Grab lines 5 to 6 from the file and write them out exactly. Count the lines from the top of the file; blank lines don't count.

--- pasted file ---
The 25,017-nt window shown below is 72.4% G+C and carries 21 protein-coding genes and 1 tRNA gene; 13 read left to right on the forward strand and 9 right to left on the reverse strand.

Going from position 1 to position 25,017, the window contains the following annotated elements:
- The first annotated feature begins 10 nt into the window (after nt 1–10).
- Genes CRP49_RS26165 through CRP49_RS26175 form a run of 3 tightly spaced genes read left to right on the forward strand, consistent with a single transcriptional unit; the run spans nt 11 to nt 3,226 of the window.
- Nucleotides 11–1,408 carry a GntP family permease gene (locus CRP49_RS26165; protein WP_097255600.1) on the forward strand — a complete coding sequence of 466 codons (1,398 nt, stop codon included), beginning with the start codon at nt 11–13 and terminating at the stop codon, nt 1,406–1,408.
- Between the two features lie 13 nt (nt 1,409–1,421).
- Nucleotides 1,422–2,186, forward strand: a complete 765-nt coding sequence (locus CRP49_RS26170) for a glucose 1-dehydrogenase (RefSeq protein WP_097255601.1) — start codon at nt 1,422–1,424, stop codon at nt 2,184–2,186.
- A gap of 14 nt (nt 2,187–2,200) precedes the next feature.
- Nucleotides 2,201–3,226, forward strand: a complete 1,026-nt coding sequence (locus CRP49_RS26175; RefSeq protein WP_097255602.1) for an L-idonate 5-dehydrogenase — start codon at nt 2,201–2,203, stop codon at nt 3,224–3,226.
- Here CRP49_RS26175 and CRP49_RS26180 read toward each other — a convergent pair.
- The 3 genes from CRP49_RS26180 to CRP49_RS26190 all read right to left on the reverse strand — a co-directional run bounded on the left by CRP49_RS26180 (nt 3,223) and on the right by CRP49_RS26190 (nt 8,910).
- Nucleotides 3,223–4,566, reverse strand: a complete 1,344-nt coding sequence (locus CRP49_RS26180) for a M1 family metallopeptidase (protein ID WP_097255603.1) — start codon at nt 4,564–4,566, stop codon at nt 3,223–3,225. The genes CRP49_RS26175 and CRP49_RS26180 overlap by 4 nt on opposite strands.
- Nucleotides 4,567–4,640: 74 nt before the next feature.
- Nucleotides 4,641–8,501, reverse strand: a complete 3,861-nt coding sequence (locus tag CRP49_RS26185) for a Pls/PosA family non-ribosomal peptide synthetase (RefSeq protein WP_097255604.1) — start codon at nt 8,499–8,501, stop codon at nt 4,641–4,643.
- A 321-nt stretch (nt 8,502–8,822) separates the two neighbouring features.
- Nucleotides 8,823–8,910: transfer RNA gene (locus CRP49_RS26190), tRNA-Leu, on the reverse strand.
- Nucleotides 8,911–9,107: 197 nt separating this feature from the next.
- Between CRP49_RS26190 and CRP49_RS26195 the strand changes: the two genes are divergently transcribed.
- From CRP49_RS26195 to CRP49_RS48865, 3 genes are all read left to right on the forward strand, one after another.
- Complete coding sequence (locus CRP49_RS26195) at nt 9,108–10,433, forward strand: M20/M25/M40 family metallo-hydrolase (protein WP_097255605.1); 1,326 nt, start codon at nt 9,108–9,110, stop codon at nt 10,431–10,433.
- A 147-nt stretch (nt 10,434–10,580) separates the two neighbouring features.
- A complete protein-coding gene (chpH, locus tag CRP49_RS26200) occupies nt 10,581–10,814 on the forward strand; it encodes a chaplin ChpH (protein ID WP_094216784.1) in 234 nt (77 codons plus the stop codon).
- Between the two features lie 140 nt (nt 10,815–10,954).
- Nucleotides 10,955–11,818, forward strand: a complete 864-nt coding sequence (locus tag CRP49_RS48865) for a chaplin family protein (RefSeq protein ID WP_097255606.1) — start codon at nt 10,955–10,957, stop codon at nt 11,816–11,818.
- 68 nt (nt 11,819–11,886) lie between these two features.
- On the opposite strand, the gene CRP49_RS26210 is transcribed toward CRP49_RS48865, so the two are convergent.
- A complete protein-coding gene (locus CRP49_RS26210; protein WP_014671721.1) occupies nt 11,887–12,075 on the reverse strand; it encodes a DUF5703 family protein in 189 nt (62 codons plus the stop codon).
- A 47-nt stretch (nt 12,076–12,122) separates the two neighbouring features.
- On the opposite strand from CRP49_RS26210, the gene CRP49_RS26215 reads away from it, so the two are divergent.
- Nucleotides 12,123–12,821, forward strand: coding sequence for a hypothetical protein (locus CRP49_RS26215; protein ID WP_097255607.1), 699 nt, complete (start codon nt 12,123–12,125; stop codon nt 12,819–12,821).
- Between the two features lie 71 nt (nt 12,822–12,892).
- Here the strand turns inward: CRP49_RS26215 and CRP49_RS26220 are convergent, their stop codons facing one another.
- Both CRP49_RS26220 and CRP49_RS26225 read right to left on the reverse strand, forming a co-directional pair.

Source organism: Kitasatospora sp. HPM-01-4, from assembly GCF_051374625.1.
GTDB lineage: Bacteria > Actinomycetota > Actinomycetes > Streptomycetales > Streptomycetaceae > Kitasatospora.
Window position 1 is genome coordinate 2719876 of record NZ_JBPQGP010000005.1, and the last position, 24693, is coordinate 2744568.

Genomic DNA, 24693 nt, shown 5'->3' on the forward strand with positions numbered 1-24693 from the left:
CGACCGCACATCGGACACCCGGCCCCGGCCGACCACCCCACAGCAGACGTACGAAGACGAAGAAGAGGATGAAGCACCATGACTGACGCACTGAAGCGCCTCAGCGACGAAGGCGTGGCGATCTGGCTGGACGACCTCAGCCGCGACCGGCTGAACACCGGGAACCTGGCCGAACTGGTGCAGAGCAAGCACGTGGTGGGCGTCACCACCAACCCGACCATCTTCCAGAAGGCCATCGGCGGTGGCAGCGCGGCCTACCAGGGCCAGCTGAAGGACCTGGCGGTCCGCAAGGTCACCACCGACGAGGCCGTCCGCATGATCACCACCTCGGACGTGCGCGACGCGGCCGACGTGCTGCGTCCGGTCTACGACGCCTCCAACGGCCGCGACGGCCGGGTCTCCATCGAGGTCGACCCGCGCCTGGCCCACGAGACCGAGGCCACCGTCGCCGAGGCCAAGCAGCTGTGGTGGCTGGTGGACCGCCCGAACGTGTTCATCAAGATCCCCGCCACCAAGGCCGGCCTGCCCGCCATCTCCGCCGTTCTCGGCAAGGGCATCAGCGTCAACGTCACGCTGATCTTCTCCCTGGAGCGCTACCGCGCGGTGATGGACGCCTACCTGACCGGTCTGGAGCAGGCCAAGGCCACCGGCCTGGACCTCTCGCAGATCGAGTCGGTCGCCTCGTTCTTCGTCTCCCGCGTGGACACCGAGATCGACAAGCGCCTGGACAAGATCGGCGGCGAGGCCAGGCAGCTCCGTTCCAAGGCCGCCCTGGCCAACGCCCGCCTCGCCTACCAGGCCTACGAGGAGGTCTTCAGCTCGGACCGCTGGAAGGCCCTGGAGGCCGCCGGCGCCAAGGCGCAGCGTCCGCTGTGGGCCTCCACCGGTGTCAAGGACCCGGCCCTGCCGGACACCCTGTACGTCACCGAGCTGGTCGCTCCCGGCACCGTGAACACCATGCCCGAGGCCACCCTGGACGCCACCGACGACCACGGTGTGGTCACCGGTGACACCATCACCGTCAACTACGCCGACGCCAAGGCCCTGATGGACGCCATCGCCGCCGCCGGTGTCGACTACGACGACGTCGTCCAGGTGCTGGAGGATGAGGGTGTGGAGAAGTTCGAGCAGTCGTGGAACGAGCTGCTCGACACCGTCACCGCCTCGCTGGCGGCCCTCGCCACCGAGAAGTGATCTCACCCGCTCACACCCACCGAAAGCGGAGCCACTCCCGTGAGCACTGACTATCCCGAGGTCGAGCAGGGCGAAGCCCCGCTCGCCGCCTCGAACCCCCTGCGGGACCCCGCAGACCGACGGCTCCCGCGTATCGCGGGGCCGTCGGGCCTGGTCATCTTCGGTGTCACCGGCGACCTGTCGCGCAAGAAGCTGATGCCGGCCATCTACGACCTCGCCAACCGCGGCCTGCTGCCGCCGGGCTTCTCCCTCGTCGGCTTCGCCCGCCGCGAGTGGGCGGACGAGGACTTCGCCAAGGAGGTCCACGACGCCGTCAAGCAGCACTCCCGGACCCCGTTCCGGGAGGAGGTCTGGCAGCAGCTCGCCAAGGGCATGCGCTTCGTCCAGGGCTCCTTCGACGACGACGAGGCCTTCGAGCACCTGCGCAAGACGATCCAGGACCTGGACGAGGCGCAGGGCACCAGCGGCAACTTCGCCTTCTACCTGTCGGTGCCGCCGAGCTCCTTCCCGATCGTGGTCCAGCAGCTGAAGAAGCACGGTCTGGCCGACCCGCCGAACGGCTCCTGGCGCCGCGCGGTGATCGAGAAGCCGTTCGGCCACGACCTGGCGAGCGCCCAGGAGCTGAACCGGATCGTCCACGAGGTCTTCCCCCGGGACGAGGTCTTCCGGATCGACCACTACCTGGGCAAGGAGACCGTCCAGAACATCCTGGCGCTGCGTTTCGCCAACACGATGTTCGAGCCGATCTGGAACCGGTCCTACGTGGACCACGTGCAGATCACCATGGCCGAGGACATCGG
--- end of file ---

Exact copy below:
- Nucleotides 11–1,408 carry a GntP family permease gene (locus CRP49_RS26165; protein WP_097255600.1) on the forward strand — a complete coding sequence of 466 codons (1,398 nt, stop codon included), beginning with the start codon at nt 11–13 and terminating at the stop codon, nt 1,406–1,408.
- Between the two features lie 13 nt (nt 1,409–1,421).